THE COMMUTE: No one is getting married, but if you want the MTA to make any changes to the proposed Select Bus Service (SBS) route on Nostrand Avenue and Rogers Avenue planned for early 2013, now is the time to let them know and they will listen to you. At least that is what they told me last week at their Open House at Brooklyn College. Your opportunity to speak up will be on October 25 at Community Board 15’s monthly meeting.
I went to the Open House with a list of questions to ask of the MTA regarding their plan, and I promised to tell you their answers this week. I was able to ask most of the questions but not all. Don’t let this plan hit you by surprise. Learn now what they are planning and, better yet, read between the lines to learn what they are not telling you. I hope to help you with that.
If you currently use the B44 Limited at Avenue R, you will now have to use the local because the SBS will not be stopping there. If enough passengers request that a stop be added there or anywhere else along the route, they will add it. If you say nothing, do not complain later. Don’t blame the MTA. That is why it is important for you to attend Community Board 15’s October meeting. If there is anything you do not understand about this plan and want clarification, you should also attend.
SBS to Sheepshead Bay Station Proposal
Earlier this year, a friend of mine suggested that the SBS operate to the Sheepshead Bay subway station, rather than to Knapp Street. Originally I thought that it would not be possible to find a turnaround at Sheepshead Bay station to turn the articulated (accordion-style) buses there, so in an earlier article I suggested that the B44 local, which will be using regular length buses, terminate there and the SBS make all stops below Avenue Z.
Sending some B44 service along the B36 route would relieve overcrowding on the B36 during rush hours and at school dismissal time. Years ago, the MTA operated additional rush hour B36 service between Avenue U and the subway station. When that service was discontinued, some riders switched to car services or asked relatives to drop them off or pick them up at the station. Providing additional service would return some of that lost clientele.
Later I realized that such a plan would require the MTA install fare machines at about a half dozen additional bus stops south of Avenue Z, increasing the project’s cost and making that proposal somewhat impractical.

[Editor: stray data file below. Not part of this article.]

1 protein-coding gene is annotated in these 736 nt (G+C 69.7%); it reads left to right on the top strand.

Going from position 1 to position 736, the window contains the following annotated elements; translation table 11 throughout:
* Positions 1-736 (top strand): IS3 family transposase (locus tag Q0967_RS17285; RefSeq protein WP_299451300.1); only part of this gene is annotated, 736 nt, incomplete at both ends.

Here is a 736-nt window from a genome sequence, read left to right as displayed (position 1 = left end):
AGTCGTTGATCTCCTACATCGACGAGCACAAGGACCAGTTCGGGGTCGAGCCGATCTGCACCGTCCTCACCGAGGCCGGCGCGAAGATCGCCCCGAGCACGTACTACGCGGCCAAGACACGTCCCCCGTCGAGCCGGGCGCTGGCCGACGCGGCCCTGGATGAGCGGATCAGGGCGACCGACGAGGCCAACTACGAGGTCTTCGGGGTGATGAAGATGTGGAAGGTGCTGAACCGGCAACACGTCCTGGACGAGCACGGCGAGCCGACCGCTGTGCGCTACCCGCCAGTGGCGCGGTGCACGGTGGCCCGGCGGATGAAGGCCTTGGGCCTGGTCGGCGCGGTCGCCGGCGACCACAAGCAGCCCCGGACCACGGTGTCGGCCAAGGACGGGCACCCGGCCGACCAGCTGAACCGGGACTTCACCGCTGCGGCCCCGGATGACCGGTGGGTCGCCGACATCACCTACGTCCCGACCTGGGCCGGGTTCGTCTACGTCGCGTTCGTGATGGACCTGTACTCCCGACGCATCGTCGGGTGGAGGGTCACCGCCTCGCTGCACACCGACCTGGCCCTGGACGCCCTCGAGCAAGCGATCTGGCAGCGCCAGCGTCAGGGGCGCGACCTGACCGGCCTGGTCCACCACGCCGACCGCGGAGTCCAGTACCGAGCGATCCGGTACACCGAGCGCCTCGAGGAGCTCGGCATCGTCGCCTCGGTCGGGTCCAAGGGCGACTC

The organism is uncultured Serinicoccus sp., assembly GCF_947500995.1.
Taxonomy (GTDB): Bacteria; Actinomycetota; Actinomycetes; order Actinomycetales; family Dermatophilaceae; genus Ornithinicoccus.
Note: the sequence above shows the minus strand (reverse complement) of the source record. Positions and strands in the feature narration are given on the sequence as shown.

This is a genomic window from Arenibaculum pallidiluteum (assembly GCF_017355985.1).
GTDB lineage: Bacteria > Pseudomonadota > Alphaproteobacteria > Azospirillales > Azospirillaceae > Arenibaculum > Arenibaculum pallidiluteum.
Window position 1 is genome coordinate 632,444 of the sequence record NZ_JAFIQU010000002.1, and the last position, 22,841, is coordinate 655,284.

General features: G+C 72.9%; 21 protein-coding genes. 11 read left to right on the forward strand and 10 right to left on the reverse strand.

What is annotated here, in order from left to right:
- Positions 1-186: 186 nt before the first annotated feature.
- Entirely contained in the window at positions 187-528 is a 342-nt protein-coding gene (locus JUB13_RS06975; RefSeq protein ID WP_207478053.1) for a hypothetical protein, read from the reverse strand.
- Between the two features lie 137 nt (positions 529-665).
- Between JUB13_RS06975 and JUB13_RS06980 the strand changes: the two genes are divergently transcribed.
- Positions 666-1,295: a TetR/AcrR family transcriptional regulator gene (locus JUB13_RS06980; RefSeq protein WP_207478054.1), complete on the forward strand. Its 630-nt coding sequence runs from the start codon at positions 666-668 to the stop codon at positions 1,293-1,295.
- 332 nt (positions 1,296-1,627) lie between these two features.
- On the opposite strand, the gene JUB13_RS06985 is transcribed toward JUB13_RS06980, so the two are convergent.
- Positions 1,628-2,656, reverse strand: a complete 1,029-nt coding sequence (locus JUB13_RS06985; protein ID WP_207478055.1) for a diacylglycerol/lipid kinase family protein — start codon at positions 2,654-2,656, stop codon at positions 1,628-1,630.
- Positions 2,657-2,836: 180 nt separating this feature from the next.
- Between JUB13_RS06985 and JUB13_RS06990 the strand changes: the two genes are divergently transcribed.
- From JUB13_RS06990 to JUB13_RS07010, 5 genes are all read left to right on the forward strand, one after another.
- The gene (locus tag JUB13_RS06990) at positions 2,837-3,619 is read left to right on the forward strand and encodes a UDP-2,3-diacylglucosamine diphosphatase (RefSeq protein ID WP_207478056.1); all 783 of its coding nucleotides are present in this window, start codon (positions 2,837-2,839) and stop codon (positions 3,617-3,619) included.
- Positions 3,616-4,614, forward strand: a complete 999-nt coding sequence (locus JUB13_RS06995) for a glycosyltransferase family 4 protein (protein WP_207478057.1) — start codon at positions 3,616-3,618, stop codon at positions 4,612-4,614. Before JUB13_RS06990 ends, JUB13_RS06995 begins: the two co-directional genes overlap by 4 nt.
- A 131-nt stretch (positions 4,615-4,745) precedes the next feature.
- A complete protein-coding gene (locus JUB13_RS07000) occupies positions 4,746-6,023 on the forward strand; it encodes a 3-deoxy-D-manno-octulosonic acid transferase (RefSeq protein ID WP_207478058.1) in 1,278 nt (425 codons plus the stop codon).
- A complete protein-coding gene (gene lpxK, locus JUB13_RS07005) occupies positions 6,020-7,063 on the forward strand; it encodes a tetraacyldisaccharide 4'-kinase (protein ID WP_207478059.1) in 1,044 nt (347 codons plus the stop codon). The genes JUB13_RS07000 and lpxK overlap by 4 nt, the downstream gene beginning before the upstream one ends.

Taking a closer look at the intersection of East 14th Street and Avenue Z, I believe with some modifications to the intersection, it could be feasible for the SBS to turn around there. Further study would be needed to find out for sure.
I tossed out this idea to the MTA at the Open House and they did not dismiss it out of hand. They promised to look into it and return an answer within three months outlining the following possible scenarios. 1) They would not do it (for whatever reason); 2) They like the idea but they are too far along in the planning process to make the change; 3) They like the idea and will change their plans to incorporate it but only if enough people from the area indicate that they prefer it to what is now proposed, i.e. both SBS and local buses terminating at Knapp Street with the SBS making stops south of Avenue U only at Avenue X, Emmons Avenue and Nostrand Avenue, and at Knapp Street and Emmons Avenue.
I do not believe that the current light B44 ridership south of Avenue U merits doubling of service there, especially when the MTA will not provide weekday afternoon or weekend B4 service east of Coney Island Hospital to service the Sheepshead Bay Station. In my opinion they are hoping that B44 riders south of the Belt Parkway will choose to ride to the Junction instead of Sheepshead Bay Station via the B4 by providing three to four times as much service on the B44 than on the B4 when it operates. If B4 ridership then further erodes, the MTA will seek to eliminate it entirely east of Sheepshead Bay Station, as they proposed in 2009.